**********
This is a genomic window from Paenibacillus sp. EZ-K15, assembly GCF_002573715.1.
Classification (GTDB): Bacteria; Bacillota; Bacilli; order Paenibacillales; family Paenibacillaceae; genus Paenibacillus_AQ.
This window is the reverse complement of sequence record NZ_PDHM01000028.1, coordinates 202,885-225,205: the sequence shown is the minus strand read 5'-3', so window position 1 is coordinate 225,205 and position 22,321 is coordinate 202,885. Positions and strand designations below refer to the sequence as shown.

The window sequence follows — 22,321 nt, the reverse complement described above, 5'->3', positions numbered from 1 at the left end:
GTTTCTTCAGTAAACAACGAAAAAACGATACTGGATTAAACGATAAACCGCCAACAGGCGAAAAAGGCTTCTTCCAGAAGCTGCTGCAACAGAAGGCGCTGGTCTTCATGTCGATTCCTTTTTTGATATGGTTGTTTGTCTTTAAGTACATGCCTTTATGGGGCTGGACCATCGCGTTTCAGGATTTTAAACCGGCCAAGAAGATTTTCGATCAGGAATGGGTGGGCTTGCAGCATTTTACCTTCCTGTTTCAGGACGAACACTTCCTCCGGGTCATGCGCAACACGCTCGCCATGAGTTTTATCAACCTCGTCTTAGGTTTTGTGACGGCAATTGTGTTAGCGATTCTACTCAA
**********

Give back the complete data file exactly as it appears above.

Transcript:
This is a genomic window from Paenibacillus sp. EZ-K15, assembly GCF_002573715.1.
Classification (GTDB): Bacteria; Bacillota; Bacilli; order Paenibacillales; family Paenibacillaceae; genus Paenibacillus_AQ.
This window is the reverse complement of sequence record NZ_PDHM01000028.1, coordinates 202,885-225,205: the sequence shown is the minus strand read 5'-3', so window position 1 is coordinate 225,205 and position 22,321 is coordinate 202,885. Positions and strand designations below refer to the sequence as shown.

The window sequence follows — 22,321 nt, the reverse complement described above, 5'->3', positions numbered from 1 at the left end:
GTTTCTTCAGTAAACAACGAAAAAACGATACTGGATTAAACGATAAACCGCCAACAGGCGAAAAAGGCTTCTTCCAGAAGCTGCTGCAACAGAAGGCGCTGGTCTTCATGTCGATTCCTTTTTTGATATGGTTGTTTGTCTTTAAGTACATGCCTTTATGGGGCTGGACCATCGCGTTTCAGGATTTTAAACCGGCCAAGAAGATTTTCGATCAGGAATGGGTGGGCTTGCAGCATTTTACCTTCCTGTTTCAGGACGAACACTTCCTCCGGGTCATGCGCAACACGCTCGCCATGAGTTTTATCAACCTCGTCTTAGGTTTTGTGACGGCAATTGTGTTAGCGATTCTACTCAA